NEW YORK • South-east Asian countries lose out on as much as US$6 billion (S$8 billion) a year as most of their single-use plastics are thrown out rather than recovered and recycled, the World Bank said in a new study.
More than 75 per cent of recyclable plastics in Malaysia, Thailand and the Philippines are left to waste, representing a "significant untapped business opportunity" in the circular economy, according to the report issued yesterday.
Thailand, which has the largest petrochemical sector in South-east Asia, recycles the smallest portion of its plastic waste, at less than 18 per cent.
While Thailand has shown growing interest and increased investment in recycling facilities, few of them are linked to the country's resin manufacturing businesses, the study showed.
In both Malaysia and the Philippines, major brands in the packaging and fast-moving consumer goods industries are opting for more recycled content in their products.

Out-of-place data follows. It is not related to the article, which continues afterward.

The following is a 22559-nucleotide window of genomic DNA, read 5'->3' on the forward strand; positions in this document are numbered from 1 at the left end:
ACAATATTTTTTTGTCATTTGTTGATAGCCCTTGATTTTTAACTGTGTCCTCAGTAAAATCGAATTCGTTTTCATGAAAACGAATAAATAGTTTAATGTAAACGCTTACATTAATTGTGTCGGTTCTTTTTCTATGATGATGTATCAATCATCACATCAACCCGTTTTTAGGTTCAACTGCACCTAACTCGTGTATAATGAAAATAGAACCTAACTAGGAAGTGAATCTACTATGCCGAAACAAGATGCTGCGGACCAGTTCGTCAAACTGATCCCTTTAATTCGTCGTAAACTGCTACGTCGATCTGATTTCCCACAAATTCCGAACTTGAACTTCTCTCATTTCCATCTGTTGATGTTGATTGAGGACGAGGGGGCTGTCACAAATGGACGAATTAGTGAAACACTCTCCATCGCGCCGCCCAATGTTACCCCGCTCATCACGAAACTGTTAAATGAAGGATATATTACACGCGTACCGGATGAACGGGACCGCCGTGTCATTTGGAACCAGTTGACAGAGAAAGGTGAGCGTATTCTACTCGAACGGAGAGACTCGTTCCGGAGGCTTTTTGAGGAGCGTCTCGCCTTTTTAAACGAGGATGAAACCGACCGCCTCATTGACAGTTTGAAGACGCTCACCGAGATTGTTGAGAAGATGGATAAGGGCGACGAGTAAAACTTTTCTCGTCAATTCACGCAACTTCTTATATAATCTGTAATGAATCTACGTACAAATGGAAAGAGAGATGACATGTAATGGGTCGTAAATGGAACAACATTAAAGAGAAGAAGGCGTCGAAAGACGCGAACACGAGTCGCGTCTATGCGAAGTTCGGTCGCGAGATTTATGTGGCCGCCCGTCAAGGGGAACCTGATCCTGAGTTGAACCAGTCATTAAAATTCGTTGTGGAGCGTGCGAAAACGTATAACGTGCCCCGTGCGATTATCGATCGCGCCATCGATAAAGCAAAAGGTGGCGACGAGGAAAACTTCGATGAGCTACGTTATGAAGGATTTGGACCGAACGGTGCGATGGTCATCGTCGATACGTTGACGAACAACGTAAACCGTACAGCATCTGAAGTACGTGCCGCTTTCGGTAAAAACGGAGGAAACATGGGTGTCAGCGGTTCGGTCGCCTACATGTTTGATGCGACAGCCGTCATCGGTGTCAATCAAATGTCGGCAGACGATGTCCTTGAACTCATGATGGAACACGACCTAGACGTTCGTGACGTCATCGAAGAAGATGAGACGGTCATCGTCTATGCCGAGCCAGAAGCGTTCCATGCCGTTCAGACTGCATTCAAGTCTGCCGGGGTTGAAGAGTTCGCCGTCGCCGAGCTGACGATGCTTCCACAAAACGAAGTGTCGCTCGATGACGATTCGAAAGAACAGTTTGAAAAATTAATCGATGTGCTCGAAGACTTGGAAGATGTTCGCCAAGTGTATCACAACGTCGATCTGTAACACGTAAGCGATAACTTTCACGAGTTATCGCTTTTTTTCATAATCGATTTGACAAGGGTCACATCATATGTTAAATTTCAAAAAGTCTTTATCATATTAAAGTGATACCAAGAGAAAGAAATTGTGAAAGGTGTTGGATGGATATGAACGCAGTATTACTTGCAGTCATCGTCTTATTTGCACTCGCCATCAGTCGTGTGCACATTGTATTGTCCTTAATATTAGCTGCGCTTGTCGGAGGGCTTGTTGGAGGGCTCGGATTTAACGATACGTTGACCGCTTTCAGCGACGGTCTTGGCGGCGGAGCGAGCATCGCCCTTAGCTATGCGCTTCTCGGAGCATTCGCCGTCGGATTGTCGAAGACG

However, most recyclable suppliers are small and medium-sized enterprises that often do not have the scale, management systems or technologies to meet the demand.
Setting recycled content targets, mandating "design for recycling" standards, and imposing waste collection requirements per industry can unlock additional material value for South-east Asia, the World Bank said.
Governments should also consider increasing sorting efficiency, restricting disposal of plastic waste in landfills as well as phasing out non-essential plastic items.
Building up the business model for plastic recycling will help divert waste from landfills, reducing the risk that it leaks into waterways, the World Bank said.
As much as 13 million tonnes of plastic waste enters the world's oceans each year, with Asia responsible for more than 80 per cent of it.
The Philippines and Thailand are the third and sixth worst plastic polluters in the world, respectively, according to World Bank data.